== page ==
Visiting D.C.’s Museum of the Bible

To take certain commentators’ reports at face value, the Museum of the Bible in downtown Washington, D.C. is just one small step removed from Ken Ham’s Creation Museum and Ark Encounter—an expressly sectarian environment cloaked in pseudo-neutrality. At least, that’s the line peddled by Candida Moss and Joel Baden, longtime critics of the project and authors of “Bible Nation: The United States of Hobby Lobby.” Echoing Moss and Baden, Vox writer Tara Isabella Burton similarly accuses the museum of “routinely disregard[ing] basic principles of academic inquiry” in a way that “should make would-be visitors very, very cautious.”

But these commentators would be wrong, and their various grievances likely say more about their own fixations than about the museum itself.

For one thing, the Museum of the Bible definitely isn’t the tawdry Smithsonian knockoff these critics describe. Purely as a matter of design, this is a slick, high-tech experience on par with any of D.C.’s other museums, even if its subject matter isn’t technically as “glitzy” as the rockets of the Air and Space Museum, or as ancient as the dinosaur skeletons of the Natural History Museum. Laden with touchscreens, video displays, and large-scale effects (the 140-foot screen that spans the ceiling of the main entry hall is particularly eye-popping), the museum is clearly working hard to define itself as a contemporary, relevant space. (I wouldn’t have minded some dusty glass cases and inscrutable papyrus fragments here and there, but I recognize I’m probably in an old-fashioned minority.)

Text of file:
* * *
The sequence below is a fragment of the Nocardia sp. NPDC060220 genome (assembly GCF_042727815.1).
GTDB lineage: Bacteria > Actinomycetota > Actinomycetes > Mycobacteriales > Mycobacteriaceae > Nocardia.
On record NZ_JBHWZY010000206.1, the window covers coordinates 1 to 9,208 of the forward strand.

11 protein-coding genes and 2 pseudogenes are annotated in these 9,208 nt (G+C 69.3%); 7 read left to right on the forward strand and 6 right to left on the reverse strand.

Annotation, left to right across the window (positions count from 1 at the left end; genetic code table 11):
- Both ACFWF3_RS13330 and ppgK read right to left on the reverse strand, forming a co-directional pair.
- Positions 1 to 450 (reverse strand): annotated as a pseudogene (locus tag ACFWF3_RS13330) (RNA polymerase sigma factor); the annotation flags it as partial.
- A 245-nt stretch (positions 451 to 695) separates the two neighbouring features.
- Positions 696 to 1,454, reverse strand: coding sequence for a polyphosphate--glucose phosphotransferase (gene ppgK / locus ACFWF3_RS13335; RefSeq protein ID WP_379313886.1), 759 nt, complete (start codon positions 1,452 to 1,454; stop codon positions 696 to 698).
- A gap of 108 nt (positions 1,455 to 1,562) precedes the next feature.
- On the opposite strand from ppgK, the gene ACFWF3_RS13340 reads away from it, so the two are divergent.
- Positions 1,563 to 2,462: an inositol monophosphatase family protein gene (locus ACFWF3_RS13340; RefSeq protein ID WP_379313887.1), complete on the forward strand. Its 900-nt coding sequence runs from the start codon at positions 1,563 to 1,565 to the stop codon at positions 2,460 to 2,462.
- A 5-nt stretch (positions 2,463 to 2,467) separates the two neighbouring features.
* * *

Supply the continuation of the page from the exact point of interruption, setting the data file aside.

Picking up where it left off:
The museum’s permanent collection fills three major exhibition floors—focusing on the impact of the Bible, stories from the Bible, and the history of the Bible, respectively. The “Impact of the Bible” gallery traces the impact of biblical themes and concepts throughout the Middle Ages, the American Founding, and subsequent social movements throughout American history. (Notably, this isn’t an unqualified celebration of the Bible’s impact; a significant amount of display space is devoted to the pro- and anti-slavery arguments drawn from the text during the Civil War.) The “Stories of the Bible” floor, for its part, relies heavily on theme park-style interactive exhibits (including a life-size reconstruction of Nazareth as it might’ve appeared in Jesus’ day). And last but certainly not least is the “History of the Bible” gallery, which covers the assortment and dissemination of scriptural texts across time.

Perhaps the museum’s single most striking exhibit is a massive chamber filled with translations of the Bible into different languages. Nestled beside these existing volumes are shelves of empty notebooks, symbolizing those languages for which translations are still needed. On and on run these rows of notebooks, enveloping the visitor in a cocoon of blank pages—a testament both to the world’s profound linguistic diversity and to the need for translation efforts to continue.

But what about those scathing reviews?